State and city governments, national patient advocacy groups, and local communities across America came together on July 10 to recognize Chronic Disease Day with Good Days in support of chronic and rare disease communities during a time of unprecedented challenges for individuals who are immunocompromised.

With more than 133 million Americans suffering from at least one chronic illness, Chronic Disease Day helps raise awareness about the impact of chronic disease in America and equips people with the knowledge and resources to take action to reduce the risk of chronic disease.

More than 30 governors and numerous leading patient advocacy groups join us in recognizing this important national awareness day.
Good Days hosted a live streamed virtual educational webinar featuring special guest speakers including the Director of the National Institute on Minority Health and Health Disparities Dr. Eliseo J. Perez-Stable and Congressman Joe Kennedy.
Grassroots supporters across the country joined our “I Stay Strong For…” social media campaign to share who gives them strength as they cope with chronic illness.
At ChronicDiseaseDay.org, we made available a suite of public health resources that are free to access and watch.

How we listen

SOURCE: Self-reported by organization

Seeking feedback from people served makes programs more responsive and effective. Here’s how this organization is listening.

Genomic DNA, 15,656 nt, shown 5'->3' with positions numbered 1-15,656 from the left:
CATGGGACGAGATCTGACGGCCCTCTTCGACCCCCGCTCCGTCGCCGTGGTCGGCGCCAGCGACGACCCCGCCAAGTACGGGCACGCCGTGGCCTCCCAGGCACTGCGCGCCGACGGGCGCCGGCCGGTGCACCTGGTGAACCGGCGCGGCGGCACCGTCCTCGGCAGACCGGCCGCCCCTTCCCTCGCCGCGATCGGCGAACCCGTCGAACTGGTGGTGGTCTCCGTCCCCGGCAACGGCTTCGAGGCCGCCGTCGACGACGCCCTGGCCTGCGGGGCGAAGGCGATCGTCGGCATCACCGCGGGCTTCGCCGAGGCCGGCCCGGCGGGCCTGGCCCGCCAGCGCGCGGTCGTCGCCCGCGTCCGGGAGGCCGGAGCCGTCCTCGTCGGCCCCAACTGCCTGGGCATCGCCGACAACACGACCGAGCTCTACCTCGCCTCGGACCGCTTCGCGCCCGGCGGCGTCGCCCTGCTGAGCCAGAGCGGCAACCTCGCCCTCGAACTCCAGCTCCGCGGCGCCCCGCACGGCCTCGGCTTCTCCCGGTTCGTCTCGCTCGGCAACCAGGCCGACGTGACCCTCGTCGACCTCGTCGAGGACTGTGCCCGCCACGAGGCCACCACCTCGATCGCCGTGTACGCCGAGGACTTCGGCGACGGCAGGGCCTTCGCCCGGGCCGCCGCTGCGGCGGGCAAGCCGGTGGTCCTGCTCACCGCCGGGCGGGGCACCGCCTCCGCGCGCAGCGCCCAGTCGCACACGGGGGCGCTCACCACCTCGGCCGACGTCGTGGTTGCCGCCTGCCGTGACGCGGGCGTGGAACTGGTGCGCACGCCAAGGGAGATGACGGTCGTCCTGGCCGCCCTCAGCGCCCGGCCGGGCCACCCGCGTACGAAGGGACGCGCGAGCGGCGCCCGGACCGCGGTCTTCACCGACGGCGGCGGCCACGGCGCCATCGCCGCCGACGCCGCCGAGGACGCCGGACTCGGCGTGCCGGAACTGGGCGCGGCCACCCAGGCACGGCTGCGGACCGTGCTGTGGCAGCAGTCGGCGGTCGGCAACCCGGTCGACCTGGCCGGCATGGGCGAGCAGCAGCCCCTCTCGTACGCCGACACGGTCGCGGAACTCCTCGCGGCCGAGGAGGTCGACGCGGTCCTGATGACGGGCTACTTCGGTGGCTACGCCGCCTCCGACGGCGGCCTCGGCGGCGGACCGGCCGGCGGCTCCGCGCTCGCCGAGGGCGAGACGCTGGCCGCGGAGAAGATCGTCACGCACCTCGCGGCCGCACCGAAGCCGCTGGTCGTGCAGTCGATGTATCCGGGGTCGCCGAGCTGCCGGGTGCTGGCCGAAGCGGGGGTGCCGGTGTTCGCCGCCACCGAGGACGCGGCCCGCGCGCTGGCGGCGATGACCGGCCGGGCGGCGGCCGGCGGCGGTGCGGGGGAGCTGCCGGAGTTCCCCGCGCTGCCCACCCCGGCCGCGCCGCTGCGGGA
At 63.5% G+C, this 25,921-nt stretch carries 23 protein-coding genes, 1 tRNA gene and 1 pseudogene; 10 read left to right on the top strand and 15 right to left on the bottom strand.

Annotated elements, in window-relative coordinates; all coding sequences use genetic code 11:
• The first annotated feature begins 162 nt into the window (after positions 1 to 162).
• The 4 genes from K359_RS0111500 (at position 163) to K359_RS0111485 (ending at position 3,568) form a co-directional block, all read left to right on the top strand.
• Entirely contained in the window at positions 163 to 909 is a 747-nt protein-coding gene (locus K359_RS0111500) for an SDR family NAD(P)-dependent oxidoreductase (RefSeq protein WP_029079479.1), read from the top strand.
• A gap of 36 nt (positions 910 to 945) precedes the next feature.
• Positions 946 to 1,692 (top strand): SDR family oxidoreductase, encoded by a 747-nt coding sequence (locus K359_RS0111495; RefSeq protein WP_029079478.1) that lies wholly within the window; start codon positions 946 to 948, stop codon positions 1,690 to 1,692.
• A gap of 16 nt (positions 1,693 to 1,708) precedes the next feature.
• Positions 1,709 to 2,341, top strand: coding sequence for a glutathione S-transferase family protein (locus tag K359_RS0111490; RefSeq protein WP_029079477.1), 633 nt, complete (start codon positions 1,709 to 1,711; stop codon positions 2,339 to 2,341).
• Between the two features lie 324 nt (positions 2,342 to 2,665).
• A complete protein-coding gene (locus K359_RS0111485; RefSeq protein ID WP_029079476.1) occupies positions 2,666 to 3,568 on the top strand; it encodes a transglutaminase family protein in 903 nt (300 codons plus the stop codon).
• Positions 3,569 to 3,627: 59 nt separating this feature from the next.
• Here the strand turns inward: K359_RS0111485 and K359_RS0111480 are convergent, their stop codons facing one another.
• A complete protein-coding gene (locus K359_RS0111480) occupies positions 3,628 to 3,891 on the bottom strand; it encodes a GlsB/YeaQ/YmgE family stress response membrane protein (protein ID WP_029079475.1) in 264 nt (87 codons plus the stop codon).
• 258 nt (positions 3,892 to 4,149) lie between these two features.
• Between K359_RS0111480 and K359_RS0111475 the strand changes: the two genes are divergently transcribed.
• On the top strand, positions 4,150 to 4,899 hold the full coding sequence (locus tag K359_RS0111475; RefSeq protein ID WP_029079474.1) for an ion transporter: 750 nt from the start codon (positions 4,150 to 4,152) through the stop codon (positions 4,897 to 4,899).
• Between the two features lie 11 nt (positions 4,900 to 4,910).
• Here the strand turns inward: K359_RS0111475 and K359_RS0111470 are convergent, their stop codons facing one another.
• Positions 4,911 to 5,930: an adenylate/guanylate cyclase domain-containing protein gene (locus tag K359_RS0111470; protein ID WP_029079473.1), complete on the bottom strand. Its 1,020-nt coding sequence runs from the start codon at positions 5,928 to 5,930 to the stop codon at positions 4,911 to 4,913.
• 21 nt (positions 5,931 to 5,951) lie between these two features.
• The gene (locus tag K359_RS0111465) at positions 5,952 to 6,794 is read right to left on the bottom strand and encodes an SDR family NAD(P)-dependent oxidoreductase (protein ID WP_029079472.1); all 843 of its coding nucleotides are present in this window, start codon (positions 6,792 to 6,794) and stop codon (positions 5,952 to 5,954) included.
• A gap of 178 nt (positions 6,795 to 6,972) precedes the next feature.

done We shared information about our current feedback practices.
  • Who are the people you serve with your mission?

    Good Days is a national non-profit advocacy organization that provides financial resources and patient advocacy for lifesaving and life-extending treatments to people in need that are affected by chronic and/or life-altering illnesses.

  • How is your organization collecting feedback from the people you serve?

    SMS text surveys, Electronic surveys (by email, tablet, etc.), Paper surveys, Case management notes, Community meetings/Town halls, Suggestion box/email, Social Media Platforms,

  • How is your organization using feedback from the people you serve?

    To identify and remedy poor client service experiences, To identify bright spots and enhance positive service experiences, To make fundamental changes to our programs and/or operations, To inform the development of new programs/projects, To identify where we are less inclusive or equitable across demographic groups, To strengthen relationships with the people we serve, To understand people's needs and how we can help them achieve their goals,

  • What significant change resulted from feedback?

    The development and rollout of our new Reimbursement App. It is available in the Apple and Google app stores. It was creates to improve the convenience and turnaround time in patients submitting claims for reimbursement. Additionally, we have enhanced our chat, SMS (text) and email offerings to better provide more efficient avenues of communication for those that we serve. This was especially beneficial for those that we serve during the pandemic.

  • With whom is the organization sharing feedback?